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Worthing should be seen from the sea. The modern town, which has a multi-storey car park on its promenade, looks at its best against the backdrop of the rolling Downs which protect it from the cold north winds in winter. It was the arrival of royalty that launched Worthing as a seaside resort, as it did Brighton. But whereas Brighton got the Prince of Wales, later to become George IV, and the glittering social scene that he created, Worthing got his ailing sister Amelia who liked a quiet life; her aged mother Queen Charlotte; her unfortunate sister-in-law Queen Caroline; and later Queen Adelaide.

The town's major expansion came with the railway. Soon its genial climate, level ground, good sands - when the tide is out - and the hinterland of the Downs attracted holidaying families from all parts of the country. They liked what they saw and many decided to settle. For the builders it was boom time and bungalows and villas, even Moorish mansions, sprang up from Lancing to the far reaches of Ferring. The retired moved into them in droves and postwar prosperity increased their numbers so much that the label Costa Geriatrica was unkindly applied to the area and the borough council began to do something about the age imbalance.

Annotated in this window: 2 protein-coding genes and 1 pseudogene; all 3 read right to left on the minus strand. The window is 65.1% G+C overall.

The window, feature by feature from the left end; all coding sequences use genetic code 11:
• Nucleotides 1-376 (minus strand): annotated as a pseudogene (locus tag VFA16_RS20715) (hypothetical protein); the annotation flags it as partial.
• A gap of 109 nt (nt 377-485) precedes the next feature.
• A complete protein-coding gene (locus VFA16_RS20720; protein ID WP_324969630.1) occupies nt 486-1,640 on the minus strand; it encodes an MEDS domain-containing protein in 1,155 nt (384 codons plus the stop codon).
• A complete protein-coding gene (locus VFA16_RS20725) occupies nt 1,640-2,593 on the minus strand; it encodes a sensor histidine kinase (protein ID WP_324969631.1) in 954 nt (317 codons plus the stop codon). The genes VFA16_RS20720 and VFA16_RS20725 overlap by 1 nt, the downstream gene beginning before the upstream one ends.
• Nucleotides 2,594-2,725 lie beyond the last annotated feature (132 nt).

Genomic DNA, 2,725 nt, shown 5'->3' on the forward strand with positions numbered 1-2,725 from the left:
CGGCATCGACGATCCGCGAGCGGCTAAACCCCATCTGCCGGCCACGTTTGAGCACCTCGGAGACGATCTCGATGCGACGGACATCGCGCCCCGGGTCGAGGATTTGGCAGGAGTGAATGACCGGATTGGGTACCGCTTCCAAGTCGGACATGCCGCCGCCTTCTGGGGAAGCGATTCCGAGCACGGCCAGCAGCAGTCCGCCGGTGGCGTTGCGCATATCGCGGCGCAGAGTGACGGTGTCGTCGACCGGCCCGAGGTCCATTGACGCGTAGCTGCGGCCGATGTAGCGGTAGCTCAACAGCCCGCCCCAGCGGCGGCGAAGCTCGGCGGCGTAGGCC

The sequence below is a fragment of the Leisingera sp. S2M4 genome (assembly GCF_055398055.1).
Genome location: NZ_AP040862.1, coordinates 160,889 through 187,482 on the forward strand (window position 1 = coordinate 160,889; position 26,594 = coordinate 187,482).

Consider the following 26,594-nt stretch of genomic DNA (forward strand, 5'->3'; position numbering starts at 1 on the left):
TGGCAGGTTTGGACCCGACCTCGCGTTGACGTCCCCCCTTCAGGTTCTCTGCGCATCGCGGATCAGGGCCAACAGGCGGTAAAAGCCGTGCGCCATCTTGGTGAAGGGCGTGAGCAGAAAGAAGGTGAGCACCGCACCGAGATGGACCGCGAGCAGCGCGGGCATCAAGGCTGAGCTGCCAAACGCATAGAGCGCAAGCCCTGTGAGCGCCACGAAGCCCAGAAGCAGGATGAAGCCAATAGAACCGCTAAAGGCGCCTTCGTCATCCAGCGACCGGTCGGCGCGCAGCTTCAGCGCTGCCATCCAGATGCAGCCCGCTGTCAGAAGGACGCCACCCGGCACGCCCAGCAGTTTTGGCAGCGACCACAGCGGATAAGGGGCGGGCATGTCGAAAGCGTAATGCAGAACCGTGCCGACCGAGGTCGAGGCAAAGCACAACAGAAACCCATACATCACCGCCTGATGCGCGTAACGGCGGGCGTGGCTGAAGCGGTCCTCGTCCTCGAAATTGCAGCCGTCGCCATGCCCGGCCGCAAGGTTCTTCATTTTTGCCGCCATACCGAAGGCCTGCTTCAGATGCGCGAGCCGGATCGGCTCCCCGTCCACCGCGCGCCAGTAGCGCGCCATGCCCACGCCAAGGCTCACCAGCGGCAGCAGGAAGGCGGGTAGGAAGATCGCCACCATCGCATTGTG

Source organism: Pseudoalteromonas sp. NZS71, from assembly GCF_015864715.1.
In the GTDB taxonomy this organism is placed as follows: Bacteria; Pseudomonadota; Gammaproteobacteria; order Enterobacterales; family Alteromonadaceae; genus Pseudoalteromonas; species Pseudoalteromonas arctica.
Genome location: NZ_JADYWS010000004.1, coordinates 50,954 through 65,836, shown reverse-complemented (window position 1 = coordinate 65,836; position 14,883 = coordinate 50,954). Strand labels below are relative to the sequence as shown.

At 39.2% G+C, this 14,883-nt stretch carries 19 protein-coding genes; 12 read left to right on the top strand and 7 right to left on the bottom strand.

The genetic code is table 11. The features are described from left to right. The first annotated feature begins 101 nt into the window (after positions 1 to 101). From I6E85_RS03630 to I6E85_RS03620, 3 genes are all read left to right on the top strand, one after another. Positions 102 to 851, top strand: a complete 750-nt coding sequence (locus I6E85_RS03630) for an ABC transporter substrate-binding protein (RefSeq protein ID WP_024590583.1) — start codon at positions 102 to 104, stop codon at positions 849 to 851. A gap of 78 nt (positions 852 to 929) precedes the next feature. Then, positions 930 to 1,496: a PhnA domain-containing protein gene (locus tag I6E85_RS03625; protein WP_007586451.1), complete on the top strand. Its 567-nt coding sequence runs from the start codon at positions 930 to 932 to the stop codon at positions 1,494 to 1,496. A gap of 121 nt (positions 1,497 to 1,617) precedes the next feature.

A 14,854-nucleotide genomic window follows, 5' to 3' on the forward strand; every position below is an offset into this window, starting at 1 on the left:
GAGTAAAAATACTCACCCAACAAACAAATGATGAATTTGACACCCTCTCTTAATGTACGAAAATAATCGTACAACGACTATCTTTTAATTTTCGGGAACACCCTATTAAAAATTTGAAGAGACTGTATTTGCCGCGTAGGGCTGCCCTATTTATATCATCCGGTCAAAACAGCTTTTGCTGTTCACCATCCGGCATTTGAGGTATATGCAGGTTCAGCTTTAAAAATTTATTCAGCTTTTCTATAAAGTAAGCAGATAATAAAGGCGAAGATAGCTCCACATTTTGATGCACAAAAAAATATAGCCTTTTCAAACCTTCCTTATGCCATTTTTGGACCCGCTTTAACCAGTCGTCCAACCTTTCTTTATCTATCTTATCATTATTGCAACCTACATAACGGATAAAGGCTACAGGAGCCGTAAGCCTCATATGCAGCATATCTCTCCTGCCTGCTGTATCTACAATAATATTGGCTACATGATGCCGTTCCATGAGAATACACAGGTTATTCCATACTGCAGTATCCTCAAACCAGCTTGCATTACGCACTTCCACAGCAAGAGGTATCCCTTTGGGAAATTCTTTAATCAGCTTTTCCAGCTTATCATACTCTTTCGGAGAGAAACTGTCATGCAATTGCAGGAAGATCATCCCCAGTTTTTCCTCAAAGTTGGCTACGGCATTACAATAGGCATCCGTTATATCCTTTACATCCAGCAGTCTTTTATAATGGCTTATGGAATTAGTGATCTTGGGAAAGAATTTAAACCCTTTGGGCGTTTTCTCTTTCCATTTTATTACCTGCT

Today the borough of Worthing has a resident population of some 100,000 and does a brisk holiday trade as well. It has played host to the World Bowls in the park opposite Beach House where playwright Edward Knoblock used to live. But the house in which Oscar Wilde spent a three week holiday in September 1894 and wrote The Importance of Being Earnest has disappeared, as has the rest of the town's early architecture. There are shopping malls and pedestrian precincts where once there was a theatre, an assembly hall and two rival hotels, one run by a Mr Hogsflesh, the other by Mrs Bacon. But a Victorian lamp-post has been preserved and Grade II listed as of historic or architectural interest.

I grow old, I grow old
I shall wear the bottoms of my trousers rolled
Shall I part my hair behind? Do I care to eat a peach?
I shall wear white flannel trousers and walk upon the beach.
© T.S. Eliot
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